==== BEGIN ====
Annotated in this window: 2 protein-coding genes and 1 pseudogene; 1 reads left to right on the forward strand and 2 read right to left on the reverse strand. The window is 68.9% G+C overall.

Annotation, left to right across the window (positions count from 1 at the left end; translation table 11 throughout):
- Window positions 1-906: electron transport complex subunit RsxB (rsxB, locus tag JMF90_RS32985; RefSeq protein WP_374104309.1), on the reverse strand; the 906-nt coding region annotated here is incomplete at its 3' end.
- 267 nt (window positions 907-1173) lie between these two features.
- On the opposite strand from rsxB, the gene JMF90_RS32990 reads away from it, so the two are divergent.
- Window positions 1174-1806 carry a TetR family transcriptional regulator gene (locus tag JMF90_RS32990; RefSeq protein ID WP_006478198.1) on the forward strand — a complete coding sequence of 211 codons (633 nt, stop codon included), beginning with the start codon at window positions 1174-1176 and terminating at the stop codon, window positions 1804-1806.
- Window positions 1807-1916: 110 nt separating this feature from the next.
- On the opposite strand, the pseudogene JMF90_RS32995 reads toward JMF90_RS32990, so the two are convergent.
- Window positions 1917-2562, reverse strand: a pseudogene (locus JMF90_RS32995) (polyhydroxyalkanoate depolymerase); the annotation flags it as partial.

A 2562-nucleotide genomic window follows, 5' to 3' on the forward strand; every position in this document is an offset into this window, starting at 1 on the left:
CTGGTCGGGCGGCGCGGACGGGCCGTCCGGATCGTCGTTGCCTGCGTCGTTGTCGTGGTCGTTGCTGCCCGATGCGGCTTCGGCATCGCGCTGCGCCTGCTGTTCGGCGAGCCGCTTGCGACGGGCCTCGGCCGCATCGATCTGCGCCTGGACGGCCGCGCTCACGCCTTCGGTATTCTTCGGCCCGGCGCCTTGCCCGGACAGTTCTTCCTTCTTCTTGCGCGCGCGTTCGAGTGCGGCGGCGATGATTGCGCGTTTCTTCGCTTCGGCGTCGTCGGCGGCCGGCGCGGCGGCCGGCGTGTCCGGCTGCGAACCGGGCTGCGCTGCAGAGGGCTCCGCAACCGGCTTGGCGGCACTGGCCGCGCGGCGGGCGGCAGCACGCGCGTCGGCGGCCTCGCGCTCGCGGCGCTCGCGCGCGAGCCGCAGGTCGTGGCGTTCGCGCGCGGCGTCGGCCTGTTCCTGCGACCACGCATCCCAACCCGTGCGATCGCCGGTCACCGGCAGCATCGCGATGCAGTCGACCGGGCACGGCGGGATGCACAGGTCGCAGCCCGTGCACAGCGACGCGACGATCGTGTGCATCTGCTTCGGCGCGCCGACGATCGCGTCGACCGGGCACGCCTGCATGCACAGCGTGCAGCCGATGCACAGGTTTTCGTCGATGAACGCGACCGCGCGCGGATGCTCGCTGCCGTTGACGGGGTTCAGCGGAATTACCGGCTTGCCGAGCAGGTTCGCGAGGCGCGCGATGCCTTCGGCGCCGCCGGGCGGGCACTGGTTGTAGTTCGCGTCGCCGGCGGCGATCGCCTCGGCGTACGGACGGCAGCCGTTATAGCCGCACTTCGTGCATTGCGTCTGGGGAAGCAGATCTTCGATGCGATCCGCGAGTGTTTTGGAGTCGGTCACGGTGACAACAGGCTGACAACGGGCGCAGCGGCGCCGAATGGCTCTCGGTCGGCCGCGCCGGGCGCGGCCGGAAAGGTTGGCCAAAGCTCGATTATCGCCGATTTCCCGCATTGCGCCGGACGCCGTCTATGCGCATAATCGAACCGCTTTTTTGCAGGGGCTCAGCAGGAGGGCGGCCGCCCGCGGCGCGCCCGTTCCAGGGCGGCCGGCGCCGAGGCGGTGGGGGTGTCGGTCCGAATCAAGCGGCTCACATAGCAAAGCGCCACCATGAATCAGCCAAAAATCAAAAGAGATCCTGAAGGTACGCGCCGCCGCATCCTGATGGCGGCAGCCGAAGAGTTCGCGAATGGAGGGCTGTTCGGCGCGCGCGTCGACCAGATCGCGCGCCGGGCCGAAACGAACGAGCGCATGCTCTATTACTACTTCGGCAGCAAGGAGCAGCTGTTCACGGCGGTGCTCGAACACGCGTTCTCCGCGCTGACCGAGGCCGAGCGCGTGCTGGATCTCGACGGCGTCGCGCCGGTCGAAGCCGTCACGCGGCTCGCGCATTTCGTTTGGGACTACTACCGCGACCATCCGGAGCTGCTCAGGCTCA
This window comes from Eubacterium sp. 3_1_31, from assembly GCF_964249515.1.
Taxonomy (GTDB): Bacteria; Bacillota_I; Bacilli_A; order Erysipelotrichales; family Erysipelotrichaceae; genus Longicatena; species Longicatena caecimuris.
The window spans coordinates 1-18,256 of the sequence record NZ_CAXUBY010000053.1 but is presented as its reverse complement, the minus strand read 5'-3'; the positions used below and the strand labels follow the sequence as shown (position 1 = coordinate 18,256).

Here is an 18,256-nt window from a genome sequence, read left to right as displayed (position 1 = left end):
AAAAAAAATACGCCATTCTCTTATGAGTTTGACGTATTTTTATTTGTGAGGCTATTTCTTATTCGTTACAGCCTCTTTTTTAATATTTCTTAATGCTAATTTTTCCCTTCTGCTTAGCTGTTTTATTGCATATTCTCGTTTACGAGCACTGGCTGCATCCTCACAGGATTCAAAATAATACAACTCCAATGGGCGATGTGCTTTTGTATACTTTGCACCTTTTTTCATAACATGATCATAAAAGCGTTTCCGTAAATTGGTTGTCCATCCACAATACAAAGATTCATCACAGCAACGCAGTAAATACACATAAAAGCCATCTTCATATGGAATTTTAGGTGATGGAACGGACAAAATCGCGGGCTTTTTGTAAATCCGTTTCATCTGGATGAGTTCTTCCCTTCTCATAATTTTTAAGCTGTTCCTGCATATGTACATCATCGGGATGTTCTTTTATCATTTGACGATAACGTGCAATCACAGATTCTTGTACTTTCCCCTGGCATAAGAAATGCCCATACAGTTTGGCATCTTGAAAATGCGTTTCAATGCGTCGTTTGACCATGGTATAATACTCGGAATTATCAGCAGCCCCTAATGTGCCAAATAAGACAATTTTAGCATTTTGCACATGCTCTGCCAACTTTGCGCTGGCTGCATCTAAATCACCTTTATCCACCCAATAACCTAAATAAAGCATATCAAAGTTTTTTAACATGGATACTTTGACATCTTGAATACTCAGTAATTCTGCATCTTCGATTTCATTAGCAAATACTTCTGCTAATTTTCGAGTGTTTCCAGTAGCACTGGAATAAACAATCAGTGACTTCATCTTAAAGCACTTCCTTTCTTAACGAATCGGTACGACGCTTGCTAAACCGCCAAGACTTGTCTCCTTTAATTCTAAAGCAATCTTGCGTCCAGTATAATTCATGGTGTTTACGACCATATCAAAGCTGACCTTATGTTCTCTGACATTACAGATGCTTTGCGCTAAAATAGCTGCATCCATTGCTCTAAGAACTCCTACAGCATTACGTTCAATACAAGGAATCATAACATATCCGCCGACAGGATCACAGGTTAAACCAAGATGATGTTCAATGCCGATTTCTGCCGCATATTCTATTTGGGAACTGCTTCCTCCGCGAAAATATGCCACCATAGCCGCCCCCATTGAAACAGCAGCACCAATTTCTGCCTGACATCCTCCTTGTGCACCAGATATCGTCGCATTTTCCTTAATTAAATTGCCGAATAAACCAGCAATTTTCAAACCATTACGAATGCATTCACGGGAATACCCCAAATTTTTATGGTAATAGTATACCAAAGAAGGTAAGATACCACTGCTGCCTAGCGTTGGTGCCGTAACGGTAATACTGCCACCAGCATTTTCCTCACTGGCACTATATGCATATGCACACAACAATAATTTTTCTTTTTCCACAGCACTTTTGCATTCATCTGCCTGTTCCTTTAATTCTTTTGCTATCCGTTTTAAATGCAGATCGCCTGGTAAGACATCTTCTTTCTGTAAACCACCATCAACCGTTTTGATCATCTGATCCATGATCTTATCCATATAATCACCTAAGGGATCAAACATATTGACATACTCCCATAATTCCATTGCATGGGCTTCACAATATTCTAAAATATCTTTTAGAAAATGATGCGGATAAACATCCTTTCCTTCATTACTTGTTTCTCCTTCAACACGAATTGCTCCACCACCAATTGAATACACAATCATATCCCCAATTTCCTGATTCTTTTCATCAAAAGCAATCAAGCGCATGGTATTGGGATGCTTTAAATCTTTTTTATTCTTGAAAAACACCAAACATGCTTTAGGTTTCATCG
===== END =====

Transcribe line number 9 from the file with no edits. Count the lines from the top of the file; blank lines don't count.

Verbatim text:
- Window positions 1917-2562, reverse strand: a pseudogene (locus JMF90_RS32995) (polyhydroxyalkanoate depolymerase); the annotation flags it as partial.